Boris Johnson is under pressure to announce a ban on telecoms companies from installing new equipment made by Huawei Technologies Co in Britain’s fifth-generation mobile networks from as soon as the end of 2021.
Britain’s National Security Council meets Tuesday to decide on the company’s future in the U.K. in the wake of U.S. sanctions against the company.
According to people familiar with the matter, a review concluded that Huawei will now have to use untrusted microchips, making 5G security risks impossible for the U.K. government to control. Culture Secretary Oliver Dowden could announce the decision straight afterward.
Members of Parliament in Johnson’s own Conservative Party have been determined to force the government to reverse its January decision to allow the company to supply 5G equipment. Confident that they’ve won that argument, they now want specific commitments on timing.
“The sanctions have changed the dynamic,” said Bob Seely, one of the leading Conservative rebels. “The government is listening, and it’s important to give them credit for trying to do the right thing.”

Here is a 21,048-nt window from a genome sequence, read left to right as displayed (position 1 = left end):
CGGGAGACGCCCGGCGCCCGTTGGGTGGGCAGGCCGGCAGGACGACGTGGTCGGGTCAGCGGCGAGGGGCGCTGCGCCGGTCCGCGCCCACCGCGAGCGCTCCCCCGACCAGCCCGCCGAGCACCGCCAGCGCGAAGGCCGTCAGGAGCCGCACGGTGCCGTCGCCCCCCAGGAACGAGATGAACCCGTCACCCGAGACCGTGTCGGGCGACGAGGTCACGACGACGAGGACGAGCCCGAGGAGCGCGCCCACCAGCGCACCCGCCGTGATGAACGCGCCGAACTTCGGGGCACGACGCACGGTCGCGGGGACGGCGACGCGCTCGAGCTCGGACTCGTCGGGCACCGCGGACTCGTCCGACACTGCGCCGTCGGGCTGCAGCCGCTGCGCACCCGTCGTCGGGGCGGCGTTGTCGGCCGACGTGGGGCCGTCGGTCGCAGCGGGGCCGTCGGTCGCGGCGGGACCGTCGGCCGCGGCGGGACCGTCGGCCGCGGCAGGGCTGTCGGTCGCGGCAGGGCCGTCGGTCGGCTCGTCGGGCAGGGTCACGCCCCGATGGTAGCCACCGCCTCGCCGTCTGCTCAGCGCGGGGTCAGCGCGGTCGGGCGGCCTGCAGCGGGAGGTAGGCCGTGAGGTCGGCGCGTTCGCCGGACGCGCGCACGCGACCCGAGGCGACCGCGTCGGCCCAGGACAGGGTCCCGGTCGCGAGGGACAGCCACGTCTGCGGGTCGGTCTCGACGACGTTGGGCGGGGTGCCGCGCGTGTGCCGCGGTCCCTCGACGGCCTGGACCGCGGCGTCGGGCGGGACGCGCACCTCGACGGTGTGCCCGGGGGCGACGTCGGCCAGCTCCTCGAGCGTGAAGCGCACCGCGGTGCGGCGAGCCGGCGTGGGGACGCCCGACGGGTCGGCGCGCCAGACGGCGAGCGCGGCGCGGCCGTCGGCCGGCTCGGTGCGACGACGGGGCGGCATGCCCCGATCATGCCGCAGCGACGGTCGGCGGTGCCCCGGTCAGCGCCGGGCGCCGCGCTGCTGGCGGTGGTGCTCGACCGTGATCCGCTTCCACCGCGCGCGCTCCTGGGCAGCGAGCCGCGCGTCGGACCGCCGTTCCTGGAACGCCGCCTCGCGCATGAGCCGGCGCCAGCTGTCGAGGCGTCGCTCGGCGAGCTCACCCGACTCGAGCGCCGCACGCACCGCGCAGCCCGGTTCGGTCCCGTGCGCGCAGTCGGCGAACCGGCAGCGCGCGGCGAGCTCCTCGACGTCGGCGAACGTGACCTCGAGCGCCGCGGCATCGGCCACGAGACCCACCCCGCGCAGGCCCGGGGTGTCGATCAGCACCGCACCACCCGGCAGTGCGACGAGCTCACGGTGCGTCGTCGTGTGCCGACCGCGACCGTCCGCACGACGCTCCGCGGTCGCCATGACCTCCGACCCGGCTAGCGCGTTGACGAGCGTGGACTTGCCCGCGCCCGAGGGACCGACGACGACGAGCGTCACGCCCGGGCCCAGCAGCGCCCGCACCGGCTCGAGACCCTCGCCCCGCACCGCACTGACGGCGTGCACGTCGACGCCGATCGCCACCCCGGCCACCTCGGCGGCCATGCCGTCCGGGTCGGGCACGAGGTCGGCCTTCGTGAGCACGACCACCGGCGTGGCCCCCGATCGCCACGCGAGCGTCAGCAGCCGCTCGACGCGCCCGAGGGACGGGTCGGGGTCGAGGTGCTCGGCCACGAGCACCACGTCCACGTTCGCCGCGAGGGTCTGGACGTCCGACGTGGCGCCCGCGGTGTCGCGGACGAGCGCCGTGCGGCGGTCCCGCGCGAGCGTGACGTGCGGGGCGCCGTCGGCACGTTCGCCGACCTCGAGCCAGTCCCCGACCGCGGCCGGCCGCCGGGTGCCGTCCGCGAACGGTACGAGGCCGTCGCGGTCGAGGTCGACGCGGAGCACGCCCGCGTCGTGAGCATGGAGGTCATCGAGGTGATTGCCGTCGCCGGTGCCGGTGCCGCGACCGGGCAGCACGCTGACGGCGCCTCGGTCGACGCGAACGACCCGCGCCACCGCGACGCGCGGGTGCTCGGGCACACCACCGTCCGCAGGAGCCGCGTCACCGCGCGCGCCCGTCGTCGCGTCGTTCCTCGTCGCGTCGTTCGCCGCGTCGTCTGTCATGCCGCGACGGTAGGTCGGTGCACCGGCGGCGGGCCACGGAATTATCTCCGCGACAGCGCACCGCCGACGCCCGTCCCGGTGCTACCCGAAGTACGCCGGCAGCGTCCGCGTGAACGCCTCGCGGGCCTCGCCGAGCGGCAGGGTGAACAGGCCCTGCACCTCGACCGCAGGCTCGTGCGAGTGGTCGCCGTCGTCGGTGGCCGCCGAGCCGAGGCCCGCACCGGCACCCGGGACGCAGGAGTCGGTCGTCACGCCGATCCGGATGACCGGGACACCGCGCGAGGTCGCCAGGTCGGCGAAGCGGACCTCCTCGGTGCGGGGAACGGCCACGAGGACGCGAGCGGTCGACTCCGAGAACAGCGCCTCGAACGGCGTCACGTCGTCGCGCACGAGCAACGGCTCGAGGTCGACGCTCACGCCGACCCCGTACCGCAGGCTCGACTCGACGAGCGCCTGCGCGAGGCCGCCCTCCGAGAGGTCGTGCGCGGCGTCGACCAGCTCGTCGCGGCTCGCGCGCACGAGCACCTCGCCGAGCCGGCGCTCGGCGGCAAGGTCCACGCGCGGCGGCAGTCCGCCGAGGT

Seely said MPs wanted two things from the government: A “no new kit date,” after which no one would be able to install Huawei equipment, and a “rip out date,” by which time the company’s technology would have to be completely removed.
He said he favored a no new kit date in late 2021, and he said the debate among his colleagues for the rip-out date was between 2023 and 2025.
Other potential Tory rebels didn’t go so far. Neil O’Brien said he was “open-minded” on timing, and said he was less worried about forcing the removal of older equipment “which will come to the end of its life over a couple of years.”
Damian Green also said he was “less concerned” about older equipment, and said he simply wanted a new equipment ban “in this parliament” — by 2024.
A crackdown on Huawei would further escalate tensions between London and Beijing, already under strain over Hong Kong and the handling of the coronavirus pandemic. But the level of opposition in parliament leaves Johnson with little choice.
Conservative MPs fired a warning shot in a symbolic vote in early March. The escalating diplomatic row over Hong Kong is only likely to have increased their fears about allowing a company with close ties to the Chinese state to supply equipment for critical infrastructure.